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Lily L. Tsai

Associate Professor of Political Science, Massachusetts Institute of Technology
Chapter Member: Boston SSN
Areas of Expertise:
  • Civic Engagement
  • Foreign Policy & Security
  • Democracy & Governance

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About Lily

Tsai examines issues of accountability, governance, and political participation in developing country contexts, particularly in Asia and East Africa. In 2014, she founded the MIT Governance Lab, a group of political scientists that works to develop and test innovations in citizen engagement and government responsiveness. By focusing on how and why citizens become active in engaging their governments, Tsai aims to bridge the research and practitioner communities by developing learning collaborations that can respond to governance challenges using empirical evidence in real time.

Contributions

Publications

Accountability without Democracy: Solidary Groups and Public Goods Provision in Rural China (Cambridge University Press, 2007).

Examines the fundamental issue of how citizens get government officials to provide them with the roads, schools, and other public services in contexts where democratic institutions of participation and accountability may be weak.

"Public Health and Public Trust: Survey Evidence from the Ebola Virus Disease Epidemic in Liberia" (with Robert A. Blair and Benjamin S. Morse). Social Science & Medicine 172 (2017): 89-97.

Conducts a large representative survey during the Ebola crisis in Monrovia, Liberia. Shows that Liberians who distrusted government took fewer precautions against Ebola and were also less compliant with Ebola control policies.

"The Role of Retributive Justice in Citizen Evaluations of Government: The Case of China" (with Minh Trinh and Shiyao Liu). MIT Political Science Research Paper Series (2017).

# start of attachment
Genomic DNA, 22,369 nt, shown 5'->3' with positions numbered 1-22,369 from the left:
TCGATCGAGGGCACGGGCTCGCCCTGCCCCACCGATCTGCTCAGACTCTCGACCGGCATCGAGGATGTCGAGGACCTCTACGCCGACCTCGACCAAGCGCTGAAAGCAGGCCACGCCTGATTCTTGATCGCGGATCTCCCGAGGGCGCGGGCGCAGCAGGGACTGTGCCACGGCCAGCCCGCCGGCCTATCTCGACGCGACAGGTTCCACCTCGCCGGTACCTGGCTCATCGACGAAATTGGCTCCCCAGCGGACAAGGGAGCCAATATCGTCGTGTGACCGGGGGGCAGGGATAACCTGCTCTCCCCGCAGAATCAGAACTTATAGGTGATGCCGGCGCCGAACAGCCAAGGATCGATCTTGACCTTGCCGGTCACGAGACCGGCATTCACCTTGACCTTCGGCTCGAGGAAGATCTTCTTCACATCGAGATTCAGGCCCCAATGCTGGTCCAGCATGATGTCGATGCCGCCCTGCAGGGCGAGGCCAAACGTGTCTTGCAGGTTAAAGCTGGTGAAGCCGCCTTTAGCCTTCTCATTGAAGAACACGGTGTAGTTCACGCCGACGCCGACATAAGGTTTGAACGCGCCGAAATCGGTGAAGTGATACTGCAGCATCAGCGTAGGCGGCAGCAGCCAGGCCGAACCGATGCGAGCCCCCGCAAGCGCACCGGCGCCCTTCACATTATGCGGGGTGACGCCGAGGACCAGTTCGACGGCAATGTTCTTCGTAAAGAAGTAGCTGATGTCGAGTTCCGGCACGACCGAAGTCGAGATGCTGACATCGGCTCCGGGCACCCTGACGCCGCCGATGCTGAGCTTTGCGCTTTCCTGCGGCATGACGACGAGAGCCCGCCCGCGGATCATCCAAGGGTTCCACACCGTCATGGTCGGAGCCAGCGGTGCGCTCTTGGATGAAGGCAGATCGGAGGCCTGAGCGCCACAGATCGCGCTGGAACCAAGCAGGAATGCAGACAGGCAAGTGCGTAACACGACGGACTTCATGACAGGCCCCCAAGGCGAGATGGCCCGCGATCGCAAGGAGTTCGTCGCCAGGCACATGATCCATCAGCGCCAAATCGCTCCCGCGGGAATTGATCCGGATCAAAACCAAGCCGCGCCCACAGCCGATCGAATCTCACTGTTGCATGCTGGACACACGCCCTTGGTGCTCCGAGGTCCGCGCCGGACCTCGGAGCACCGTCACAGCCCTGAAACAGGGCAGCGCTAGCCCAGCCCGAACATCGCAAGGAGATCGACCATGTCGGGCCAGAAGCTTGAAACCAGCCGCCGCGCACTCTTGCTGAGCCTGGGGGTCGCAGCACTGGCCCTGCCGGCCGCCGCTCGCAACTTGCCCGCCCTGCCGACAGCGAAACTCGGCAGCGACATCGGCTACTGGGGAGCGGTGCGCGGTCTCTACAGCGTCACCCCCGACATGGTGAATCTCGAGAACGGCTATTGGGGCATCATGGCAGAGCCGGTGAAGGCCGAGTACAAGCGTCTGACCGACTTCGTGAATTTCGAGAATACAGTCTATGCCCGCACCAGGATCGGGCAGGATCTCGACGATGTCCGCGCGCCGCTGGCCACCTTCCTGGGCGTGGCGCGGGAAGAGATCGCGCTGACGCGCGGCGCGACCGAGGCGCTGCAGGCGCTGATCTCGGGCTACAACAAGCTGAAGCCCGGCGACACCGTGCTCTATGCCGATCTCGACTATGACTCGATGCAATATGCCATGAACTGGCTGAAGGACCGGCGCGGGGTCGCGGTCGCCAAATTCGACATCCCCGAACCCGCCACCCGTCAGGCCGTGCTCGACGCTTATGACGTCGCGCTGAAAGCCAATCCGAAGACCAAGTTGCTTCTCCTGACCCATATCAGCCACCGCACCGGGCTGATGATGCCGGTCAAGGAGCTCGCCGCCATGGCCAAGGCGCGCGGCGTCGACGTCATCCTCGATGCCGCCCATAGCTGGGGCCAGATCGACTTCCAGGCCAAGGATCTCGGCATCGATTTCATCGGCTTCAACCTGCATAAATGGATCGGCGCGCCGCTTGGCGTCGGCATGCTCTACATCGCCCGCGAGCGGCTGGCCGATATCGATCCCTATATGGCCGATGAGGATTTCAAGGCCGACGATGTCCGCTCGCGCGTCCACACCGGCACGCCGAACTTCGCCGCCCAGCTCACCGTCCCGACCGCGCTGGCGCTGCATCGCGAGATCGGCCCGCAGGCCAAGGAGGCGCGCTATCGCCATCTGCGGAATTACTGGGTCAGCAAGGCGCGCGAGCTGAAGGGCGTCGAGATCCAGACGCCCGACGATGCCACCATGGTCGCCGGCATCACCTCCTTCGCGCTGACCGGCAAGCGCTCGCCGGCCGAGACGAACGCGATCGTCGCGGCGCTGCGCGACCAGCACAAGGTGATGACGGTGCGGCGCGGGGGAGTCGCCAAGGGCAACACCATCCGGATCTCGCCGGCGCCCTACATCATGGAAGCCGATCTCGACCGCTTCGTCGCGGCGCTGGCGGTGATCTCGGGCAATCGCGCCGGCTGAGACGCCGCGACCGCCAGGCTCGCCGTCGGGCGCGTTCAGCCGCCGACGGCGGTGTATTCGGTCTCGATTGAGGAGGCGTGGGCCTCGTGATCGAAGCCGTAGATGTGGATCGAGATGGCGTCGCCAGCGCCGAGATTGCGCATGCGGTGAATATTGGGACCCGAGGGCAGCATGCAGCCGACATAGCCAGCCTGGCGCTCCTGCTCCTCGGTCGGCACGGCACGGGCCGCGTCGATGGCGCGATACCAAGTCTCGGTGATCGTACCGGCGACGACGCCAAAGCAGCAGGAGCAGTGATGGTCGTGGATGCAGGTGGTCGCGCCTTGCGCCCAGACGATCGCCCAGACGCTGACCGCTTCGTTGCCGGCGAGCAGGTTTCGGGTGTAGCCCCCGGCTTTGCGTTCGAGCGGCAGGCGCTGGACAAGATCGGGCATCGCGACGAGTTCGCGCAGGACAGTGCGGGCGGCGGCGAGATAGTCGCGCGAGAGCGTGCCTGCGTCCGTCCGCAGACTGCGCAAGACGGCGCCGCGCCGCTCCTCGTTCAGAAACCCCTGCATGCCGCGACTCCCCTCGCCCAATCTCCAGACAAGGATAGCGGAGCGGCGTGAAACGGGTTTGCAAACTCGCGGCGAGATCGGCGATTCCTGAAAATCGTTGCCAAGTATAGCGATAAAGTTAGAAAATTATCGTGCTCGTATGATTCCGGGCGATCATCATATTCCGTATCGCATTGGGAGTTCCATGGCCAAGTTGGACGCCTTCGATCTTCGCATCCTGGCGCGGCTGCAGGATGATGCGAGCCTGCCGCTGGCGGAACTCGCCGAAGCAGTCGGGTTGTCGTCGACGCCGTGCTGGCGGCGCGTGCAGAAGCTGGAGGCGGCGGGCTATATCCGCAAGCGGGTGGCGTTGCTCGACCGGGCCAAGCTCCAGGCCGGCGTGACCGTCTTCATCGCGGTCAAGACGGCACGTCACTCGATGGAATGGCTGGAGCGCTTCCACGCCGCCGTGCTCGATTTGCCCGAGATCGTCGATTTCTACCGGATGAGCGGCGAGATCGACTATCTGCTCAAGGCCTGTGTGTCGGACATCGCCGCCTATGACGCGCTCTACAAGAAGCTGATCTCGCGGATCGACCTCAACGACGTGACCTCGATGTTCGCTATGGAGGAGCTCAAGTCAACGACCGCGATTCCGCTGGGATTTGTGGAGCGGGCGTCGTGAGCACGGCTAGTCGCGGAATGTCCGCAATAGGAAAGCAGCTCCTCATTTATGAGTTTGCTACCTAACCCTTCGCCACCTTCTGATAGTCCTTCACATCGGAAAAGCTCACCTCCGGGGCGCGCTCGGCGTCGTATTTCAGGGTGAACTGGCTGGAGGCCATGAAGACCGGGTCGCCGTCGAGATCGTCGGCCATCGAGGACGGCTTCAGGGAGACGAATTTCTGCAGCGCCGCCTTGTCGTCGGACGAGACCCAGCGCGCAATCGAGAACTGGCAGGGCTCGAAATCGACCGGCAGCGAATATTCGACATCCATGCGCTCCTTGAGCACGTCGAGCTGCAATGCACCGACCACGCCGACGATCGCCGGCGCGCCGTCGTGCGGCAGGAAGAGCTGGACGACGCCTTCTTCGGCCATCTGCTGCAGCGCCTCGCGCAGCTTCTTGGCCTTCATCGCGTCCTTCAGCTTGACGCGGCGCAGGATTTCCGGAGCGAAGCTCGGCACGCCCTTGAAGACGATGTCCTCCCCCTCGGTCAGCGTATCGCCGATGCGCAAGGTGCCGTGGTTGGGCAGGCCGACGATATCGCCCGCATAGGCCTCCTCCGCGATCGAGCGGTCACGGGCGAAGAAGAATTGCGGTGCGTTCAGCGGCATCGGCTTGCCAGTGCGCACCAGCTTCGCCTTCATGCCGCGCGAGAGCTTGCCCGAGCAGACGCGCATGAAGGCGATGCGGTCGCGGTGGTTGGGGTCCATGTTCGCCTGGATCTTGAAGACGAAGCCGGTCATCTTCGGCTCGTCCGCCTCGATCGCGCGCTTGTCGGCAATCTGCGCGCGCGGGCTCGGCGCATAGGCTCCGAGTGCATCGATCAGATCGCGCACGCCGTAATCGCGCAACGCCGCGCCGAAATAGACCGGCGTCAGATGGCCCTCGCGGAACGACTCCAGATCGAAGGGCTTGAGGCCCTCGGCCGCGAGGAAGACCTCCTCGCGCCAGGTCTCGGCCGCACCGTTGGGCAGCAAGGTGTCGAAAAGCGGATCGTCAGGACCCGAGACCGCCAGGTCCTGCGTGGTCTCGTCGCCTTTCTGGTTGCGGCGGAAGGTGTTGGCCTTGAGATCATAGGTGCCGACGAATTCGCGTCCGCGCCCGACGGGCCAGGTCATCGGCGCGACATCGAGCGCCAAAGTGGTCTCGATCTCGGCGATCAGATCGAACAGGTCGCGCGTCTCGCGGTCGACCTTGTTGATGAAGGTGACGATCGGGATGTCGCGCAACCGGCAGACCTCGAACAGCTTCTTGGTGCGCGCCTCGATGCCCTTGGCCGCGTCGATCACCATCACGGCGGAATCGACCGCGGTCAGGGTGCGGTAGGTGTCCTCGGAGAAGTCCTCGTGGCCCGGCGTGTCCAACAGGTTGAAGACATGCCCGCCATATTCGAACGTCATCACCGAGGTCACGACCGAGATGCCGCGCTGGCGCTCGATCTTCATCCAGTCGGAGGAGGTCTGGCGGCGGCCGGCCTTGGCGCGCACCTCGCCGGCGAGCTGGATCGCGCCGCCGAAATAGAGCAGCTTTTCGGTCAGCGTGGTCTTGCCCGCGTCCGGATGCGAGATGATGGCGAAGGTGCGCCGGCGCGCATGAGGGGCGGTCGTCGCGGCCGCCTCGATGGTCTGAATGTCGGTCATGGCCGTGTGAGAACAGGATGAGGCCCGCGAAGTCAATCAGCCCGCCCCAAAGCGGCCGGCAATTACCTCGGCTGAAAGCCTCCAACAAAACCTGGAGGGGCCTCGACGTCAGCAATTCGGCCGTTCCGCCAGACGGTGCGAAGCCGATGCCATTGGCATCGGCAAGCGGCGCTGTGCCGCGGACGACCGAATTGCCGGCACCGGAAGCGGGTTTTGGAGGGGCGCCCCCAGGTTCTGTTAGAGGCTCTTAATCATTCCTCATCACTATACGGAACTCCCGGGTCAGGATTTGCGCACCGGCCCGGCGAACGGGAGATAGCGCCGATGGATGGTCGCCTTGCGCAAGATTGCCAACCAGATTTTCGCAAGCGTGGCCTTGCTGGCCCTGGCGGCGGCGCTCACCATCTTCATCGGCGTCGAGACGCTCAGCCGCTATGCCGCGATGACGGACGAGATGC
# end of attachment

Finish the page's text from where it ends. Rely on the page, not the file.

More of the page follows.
Uses three separate conjoint experiments in China. Finds that citizens prefer local officials who punish lower level officials, even when experimentally conditioning on these officials' performance on other important criteria such as economic growth, distributive justice, and procedural justice.

"Constructive Noncompliance in Rural China" Comparative Politics 47, no. 3 (2015): 253-279.

Aims to improve our understanding of how these behaviors relate to other forms of political action and when they should be interpreted as indicators of legitimacy and state capacity. Develops the concept of constructive noncompliance: noncompliance with state policies and regulations that is justified by citizens as a way of communicating constructive criticism about policy performance and factual information about local conditions to decision-makers.

"Outspoken Insiders: Political Connections and Citizen Participation in Authoritarian China" (with Yiqing Xu). Political Behavior 40, no. 3 (2017): 629-657.

Uses data from both urban and rural China. Finds that individuals with political connections are more likely to contact authorities with complaints about government public services, despite the fact that they do not have higher levels of dissatisfaction with public service provision.

"Does Information Lead to More Active Citizenship? Evidence from an Education Intervention in Rural Kenya" (with Evan Lieberman and Daniel Posner). World Development 60 (2014): 69-83.

Studies a large-scale intervention promoting citizen action toward improving learning in two Kenyan districts. Finds no evidence of a treatment effect on private on public citizen actions. Identifies key conditions necessary for information to generate citizen activism.